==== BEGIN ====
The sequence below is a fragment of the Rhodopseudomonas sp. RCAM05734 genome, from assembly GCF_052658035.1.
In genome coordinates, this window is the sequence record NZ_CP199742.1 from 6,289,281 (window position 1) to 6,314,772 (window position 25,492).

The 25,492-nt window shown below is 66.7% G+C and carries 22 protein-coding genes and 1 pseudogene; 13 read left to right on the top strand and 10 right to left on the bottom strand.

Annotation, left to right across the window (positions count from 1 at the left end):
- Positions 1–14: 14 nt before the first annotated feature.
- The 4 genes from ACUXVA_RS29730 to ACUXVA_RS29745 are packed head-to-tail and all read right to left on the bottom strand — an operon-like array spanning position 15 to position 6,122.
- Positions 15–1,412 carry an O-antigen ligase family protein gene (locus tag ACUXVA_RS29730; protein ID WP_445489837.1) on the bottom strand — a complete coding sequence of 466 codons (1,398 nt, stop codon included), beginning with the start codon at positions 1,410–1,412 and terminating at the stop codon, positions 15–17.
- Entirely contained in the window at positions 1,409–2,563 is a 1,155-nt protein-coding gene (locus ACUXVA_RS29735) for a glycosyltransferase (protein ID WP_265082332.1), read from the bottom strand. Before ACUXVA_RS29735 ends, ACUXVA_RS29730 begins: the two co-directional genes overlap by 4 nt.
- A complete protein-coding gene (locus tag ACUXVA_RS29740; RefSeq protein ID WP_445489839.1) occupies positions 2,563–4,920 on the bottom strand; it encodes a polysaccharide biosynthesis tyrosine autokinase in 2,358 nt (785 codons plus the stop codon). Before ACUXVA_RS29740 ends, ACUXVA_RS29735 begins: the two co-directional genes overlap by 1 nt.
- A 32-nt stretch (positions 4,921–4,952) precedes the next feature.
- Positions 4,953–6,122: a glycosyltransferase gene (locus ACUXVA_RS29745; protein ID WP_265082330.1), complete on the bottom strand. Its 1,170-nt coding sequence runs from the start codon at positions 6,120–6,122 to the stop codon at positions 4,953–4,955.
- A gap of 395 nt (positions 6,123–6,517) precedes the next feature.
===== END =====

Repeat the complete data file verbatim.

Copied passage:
The sequence below is a fragment of the Rhodopseudomonas sp. RCAM05734 genome, from assembly GCF_052658035.1.
In genome coordinates, this window is the sequence record NZ_CP199742.1 from 6,289,281 (window position 1) to 6,314,772 (window position 25,492).

The 25,492-nt window shown below is 66.7% G+C and carries 22 protein-coding genes and 1 pseudogene; 13 read left to right on the top strand and 10 right to left on the bottom strand.

Annotation, left to right across the window (positions count from 1 at the left end):
- Positions 1–14: 14 nt before the first annotated feature.
- The 4 genes from ACUXVA_RS29730 to ACUXVA_RS29745 are packed head-to-tail and all read right to left on the bottom strand — an operon-like array spanning position 15 to position 6,122.
- Positions 15–1,412 carry an O-antigen ligase family protein gene (locus tag ACUXVA_RS29730; protein ID WP_445489837.1) on the bottom strand — a complete coding sequence of 466 codons (1,398 nt, stop codon included), beginning with the start codon at positions 1,410–1,412 and terminating at the stop codon, positions 15–17.
- Entirely contained in the window at positions 1,409–2,563 is a 1,155-nt protein-coding gene (locus ACUXVA_RS29735) for a glycosyltransferase (protein ID WP_265082332.1), read from the bottom strand. Before ACUXVA_RS29735 ends, ACUXVA_RS29730 begins: the two co-directional genes overlap by 4 nt.
- A complete protein-coding gene (locus tag ACUXVA_RS29740; RefSeq protein ID WP_445489839.1) occupies positions 2,563–4,920 on the bottom strand; it encodes a polysaccharide biosynthesis tyrosine autokinase in 2,358 nt (785 codons plus the stop codon). Before ACUXVA_RS29740 ends, ACUXVA_RS29735 begins: the two co-directional genes overlap by 1 nt.
- A 32-nt stretch (positions 4,921–4,952) precedes the next feature.
- Positions 4,953–6,122: a glycosyltransferase gene (locus ACUXVA_RS29745; protein ID WP_265082330.1), complete on the bottom strand. Its 1,170-nt coding sequence runs from the start codon at positions 6,120–6,122 to the stop codon at positions 4,953–4,955.
- A gap of 395 nt (positions 6,123–6,517) precedes the next feature.